DALLAS – On April 16, the last major union at American Airlines (AA) caved in to demands that they take huge wage concessions and layoffs. The next day they learned that 45 of the top executives at AMR Corporation, the airline’s parent company, had given themselves big retention bonuses.

For several months, unions representing AA pilots, flight attendants and ground crews, had been “softened up” by threats that the company would go bankrupt and lay off even more workers. The workers also knew that AMR was begging for government relief in more than one way: They wanted another big handout of tax money and changes in the Railway Labor Act to weaken the unions. News that unions at United Air Lines were taking concessions created more pressure. The Dallas newspaper joined the chorus to panic the airline workers and the community with an editorial insisting that the workers at American accept the concessions demanded by the airline. AA is the largest employer in North Texas.

Even after months of pressure, the unionized workers resisted and insisted that management open the books to union scrutiny. Afterward, they agreed to hold an election to determine the members’ will. On April 15, unions representing pilots and ground crews ratified the concession contracts but the flight attendants, represented by the Association of Professional Flight Attendants, turned it down by a narrow 9,842 – 9,309 margin. At the insistence of AA management the union agreed to revote on April 16 that approved the concessions by an equally narrow margin of 10,761 – 9,652. The same day AA stock price rose 40 percent.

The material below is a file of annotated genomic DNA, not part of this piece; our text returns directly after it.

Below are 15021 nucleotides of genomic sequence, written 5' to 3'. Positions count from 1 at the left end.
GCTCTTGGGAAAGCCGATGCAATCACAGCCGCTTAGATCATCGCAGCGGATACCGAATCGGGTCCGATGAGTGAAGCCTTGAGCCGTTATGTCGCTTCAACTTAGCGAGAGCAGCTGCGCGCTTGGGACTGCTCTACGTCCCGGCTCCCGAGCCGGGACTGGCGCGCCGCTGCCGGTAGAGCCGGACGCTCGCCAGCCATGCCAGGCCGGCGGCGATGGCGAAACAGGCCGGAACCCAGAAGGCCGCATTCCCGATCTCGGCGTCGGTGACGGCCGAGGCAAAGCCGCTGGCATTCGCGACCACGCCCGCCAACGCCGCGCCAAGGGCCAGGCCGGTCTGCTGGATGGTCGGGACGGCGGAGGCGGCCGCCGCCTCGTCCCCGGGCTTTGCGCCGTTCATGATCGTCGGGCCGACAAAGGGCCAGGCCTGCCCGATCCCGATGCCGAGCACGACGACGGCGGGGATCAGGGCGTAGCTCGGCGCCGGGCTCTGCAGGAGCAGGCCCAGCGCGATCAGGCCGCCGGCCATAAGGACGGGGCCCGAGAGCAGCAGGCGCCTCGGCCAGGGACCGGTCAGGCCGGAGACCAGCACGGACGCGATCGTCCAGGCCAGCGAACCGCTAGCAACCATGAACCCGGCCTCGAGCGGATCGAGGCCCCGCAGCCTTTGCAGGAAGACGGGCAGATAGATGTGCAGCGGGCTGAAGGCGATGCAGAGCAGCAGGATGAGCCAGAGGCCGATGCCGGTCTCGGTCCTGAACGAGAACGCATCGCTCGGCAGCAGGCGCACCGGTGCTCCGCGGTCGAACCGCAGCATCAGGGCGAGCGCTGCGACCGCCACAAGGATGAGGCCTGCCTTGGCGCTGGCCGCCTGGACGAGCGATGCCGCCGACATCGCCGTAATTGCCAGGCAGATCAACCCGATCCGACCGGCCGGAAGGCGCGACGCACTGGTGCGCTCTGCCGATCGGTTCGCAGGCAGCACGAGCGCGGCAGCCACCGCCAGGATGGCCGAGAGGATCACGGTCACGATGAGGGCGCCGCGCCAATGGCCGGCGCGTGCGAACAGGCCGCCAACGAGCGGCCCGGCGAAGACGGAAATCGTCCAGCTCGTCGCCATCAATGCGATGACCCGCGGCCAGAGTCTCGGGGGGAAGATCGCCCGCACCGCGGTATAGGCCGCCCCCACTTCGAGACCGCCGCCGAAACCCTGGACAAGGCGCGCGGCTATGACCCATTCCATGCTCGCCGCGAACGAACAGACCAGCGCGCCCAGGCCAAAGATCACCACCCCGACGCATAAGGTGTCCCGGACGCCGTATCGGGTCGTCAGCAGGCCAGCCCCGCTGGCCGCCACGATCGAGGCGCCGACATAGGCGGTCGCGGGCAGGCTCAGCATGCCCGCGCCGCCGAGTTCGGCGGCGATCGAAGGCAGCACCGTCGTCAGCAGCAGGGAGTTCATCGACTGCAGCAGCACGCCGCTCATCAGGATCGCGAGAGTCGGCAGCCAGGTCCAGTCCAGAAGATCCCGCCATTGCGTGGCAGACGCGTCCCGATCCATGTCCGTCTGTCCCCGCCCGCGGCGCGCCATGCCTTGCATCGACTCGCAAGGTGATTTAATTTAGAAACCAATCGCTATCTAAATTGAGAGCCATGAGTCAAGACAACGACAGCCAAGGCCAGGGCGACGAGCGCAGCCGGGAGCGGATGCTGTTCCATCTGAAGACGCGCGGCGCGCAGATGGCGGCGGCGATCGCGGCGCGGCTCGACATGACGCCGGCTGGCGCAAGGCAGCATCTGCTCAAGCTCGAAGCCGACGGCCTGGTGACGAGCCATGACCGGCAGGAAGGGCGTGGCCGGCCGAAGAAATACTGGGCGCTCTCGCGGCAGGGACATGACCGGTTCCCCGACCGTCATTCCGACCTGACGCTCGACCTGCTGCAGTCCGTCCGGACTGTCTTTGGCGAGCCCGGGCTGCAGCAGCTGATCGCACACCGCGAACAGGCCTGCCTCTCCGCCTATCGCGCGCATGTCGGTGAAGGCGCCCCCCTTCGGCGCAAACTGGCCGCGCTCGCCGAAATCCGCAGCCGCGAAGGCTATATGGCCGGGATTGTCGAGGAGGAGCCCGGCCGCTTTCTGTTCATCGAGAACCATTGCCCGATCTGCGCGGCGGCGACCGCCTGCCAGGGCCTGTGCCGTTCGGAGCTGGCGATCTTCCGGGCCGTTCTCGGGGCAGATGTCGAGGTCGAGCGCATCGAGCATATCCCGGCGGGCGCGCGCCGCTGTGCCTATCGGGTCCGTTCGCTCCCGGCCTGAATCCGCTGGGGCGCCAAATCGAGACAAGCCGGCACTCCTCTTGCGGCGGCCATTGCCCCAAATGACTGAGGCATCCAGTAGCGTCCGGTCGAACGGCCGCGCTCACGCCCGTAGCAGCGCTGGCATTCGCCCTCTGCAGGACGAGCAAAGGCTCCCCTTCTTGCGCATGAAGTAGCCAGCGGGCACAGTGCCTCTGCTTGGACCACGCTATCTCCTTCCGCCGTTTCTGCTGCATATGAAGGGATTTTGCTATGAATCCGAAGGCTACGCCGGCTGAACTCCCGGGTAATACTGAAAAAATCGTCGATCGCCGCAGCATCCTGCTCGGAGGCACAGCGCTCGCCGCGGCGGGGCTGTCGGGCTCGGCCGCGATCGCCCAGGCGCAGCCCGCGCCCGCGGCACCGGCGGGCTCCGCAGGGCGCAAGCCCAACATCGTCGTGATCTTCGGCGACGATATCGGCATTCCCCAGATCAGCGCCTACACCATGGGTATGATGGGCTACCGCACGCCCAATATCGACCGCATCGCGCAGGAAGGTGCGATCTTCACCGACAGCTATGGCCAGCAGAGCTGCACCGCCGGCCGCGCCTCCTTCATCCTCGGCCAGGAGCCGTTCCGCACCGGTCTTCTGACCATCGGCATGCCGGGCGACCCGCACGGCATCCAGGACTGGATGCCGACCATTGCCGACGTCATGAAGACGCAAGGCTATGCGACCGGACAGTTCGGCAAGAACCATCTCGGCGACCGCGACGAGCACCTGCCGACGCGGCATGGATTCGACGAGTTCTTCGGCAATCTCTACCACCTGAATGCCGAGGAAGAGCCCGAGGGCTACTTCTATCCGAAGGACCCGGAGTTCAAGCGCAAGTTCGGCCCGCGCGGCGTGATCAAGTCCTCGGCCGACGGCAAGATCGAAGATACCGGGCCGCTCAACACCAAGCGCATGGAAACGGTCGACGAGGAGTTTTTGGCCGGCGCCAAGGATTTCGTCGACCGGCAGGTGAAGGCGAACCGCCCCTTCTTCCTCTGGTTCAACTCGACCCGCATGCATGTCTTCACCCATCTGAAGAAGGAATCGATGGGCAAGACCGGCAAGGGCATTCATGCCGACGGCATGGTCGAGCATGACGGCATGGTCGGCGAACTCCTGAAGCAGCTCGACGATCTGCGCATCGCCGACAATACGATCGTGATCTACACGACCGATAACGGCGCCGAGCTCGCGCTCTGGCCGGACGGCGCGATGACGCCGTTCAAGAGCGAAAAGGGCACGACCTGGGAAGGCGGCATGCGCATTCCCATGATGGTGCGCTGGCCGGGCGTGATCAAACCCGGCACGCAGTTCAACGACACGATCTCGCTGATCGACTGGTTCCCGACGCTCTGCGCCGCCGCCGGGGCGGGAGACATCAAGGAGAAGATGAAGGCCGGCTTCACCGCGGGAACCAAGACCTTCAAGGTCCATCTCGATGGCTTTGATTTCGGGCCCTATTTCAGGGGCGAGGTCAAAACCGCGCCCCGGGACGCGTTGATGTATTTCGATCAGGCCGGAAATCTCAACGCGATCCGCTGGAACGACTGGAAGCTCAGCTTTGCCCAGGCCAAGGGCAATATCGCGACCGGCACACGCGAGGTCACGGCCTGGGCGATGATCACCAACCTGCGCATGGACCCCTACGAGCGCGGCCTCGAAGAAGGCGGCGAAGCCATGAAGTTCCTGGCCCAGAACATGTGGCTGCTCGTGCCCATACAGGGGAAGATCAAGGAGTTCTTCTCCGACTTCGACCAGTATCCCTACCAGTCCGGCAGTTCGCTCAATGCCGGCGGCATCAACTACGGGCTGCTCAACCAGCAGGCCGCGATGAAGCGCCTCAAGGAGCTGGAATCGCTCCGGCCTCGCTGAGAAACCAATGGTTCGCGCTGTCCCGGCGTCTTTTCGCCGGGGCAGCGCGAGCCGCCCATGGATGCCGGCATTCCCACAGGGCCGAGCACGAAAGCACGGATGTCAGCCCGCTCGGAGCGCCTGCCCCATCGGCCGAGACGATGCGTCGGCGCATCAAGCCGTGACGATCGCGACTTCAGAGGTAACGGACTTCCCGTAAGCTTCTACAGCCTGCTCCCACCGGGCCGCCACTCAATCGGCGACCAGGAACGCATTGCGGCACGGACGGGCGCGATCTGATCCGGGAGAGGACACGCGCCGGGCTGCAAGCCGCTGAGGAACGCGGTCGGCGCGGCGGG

But the story was not finished. AMR management had waited until the vote was announced before filing important legal documents. When sharp-eyed union leaders scrutinized the new papers, they discovered that AMR management had secretly prepared bonuses for themselves in the event that they took the bankruptcy option.

Union leaders immediately demanded that the bonuses be rescinded. John Ward, AOFA president called the scheme to line the pockets of a few top executives in the event the company filed for bankruptcy, “a slap in the face to very working person who wears an AA uniform. It’s the equivalent of an obscene gesture from management to employees, especially after the gut-wrenching decision thousands of Flight Attendants and other union employees at American Airlines made in just the last two days.”

Although the company claims to have rescinded the bonuses, the APFA governing board has scheduled a third vote. “American’s action is too little and came too late,” George Price, the unions communications director told the World on April 21. Price said the union had unearthed several other flaws in the company’s proposal that had been added after the second vote was taken. “We will vote sometime after April 23.”

The author can be reached at pww@pww.org